Diplomats head to Kiev to help ease tensions; North Korea's leader carrying out "reign of terror", says South Korea; Thailand's PM refuses to resign; delay expected in removal of chemical weapons from Syria; Greenpeace activists and Pussy Riot members would be among those freed in Putin amnesty; and more 

Top of the Agenda: Western Diplomats Head to Kiev

EU foreign policy chief Catherine Ashton and U.S. deputy secretary of state Victoria Nuland are due to meet Ukrainian president Viktor Yanukovych and his opponents in Kiev to help calm tensions in Ukraine (BBC). Riot police removed barricades leading to the presidency, cabinet offices, and parliament in Kiev, and the president is believed to have returned to work after protestors were herded away from government buildings last night (Reuters). About two thousand anti-government protestors defied police and huddled in their main tent village in central Kiev. In Ukraine's east, the country's industrial heartland where most people speak Russian, residents are openly resentful of the pro-Western protestors in Kiev (AP).

Analysis

"[N]o German bottom line exists on Russia's power plays. Berlin repeatedly projects its own psyche onto Moscow's reflexes, believing that it, too, will shy from confrontation; that it is ready to accept a 'modernization partnership' with the EU; that it will indulge Berlin in (pointless) theoretical conversation about issues like freedom of choice for former Soviet satellites," John Vinocur writes in the Wall Street Journal.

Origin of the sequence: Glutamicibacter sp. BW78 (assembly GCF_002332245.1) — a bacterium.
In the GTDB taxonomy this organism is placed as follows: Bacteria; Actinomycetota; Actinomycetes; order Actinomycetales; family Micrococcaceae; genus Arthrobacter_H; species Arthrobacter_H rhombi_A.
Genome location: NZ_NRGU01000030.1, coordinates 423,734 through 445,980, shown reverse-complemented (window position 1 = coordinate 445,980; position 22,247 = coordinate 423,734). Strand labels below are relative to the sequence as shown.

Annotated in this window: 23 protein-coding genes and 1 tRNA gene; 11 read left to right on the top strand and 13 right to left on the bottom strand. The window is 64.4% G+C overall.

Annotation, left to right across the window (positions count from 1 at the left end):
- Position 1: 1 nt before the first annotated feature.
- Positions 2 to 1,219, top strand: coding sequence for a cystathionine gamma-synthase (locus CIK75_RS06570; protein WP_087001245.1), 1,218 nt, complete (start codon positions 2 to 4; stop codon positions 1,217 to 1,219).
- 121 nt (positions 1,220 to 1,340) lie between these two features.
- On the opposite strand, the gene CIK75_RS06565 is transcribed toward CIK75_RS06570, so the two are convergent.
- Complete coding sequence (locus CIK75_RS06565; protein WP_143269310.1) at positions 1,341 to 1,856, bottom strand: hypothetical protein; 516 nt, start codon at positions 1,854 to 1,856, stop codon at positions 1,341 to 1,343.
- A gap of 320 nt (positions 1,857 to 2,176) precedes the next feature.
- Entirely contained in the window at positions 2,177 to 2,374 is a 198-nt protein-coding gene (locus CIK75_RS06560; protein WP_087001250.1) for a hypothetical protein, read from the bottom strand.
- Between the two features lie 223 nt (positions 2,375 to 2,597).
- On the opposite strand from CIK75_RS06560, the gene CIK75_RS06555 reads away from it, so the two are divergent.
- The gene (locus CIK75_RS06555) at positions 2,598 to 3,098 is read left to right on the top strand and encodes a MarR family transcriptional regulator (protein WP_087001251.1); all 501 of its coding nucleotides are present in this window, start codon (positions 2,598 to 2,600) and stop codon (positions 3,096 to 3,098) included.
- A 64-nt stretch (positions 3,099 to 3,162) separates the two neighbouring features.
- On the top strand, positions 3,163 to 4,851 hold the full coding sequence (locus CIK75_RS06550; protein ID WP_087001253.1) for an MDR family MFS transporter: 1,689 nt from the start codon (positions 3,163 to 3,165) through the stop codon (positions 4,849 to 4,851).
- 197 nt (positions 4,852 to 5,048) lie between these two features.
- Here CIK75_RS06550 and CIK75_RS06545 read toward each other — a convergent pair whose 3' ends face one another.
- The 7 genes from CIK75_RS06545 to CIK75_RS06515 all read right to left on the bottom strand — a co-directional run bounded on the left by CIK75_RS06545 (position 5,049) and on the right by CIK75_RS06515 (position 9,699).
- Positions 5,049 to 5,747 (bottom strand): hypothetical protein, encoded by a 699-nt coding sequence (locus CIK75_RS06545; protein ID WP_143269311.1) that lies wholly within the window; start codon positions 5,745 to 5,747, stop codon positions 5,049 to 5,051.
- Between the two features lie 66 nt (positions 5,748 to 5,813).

"Though it has mobilized hundreds of thousands in the capital and other cities, the pro-Western protest movement has no legal means to force out Mr. Yanu­kovych, who won a democratic election in 2010. The opposition represents the best of Ukraine—its rising youth and middle class—and if Europe's largest country aligns itself with the West, the dream of a united and democratic continent would be within reach. But it's vital that the pro-Western forces stick to peaceful and democratic tactics," writes the Washington Post in an editorial.

"And what kind of symbolic victory has Europe, its flag replacing Lenin, won in Ukraine today? Ukraine's awkward position between Russia's neo-imperial influence and Europe's pull promises more complications ahead. Would closer ties with the European Union—or even Union membership, which wasn't promised in the agreement that Mr. Yanukovych failed to sign—bring a democratic and transparent style of governance and end corruption and oligarchy, as the protestors hope, or would it turn Ukraine into Europe's service economy, as some critics have cautioned?" writes Sasha Senderovich in the New York Times.

PACIFIC RIM

South Korea Warns of North Korea's 'Reign of Terror'

South Korea's president Park Geun-hye said relations with North Korea could become worse, accusing Kim Jong-un of carrying out a "reign of terror" (Yonhap) in his campaign to purge other leaders in order to consolidate power.

CFR's Scott Snyder explains in this blog post the significance of the removal of Jang Song-taek, uncle of North Korean leader Kim Jong-un.

THAILAND: Prime Minister Yingluck Shinawatra refused protestors' demands for her to resign before an upcoming election, and urged them to use the ballot box rather than the streets to choose the next government (AFP).

CFR's Joshua Kurlantzick explains in this blog post the demise of Thailand's Democrat Party.

ELSEWHERE:

Delay expected in removal of chemical weapons from Syria

Greenpeace activists and Pussy Riot members could be freed in Putin amnesty

This is an excerpt of the CFR.org Daily News Brief. The full version is available on CFR.org.    

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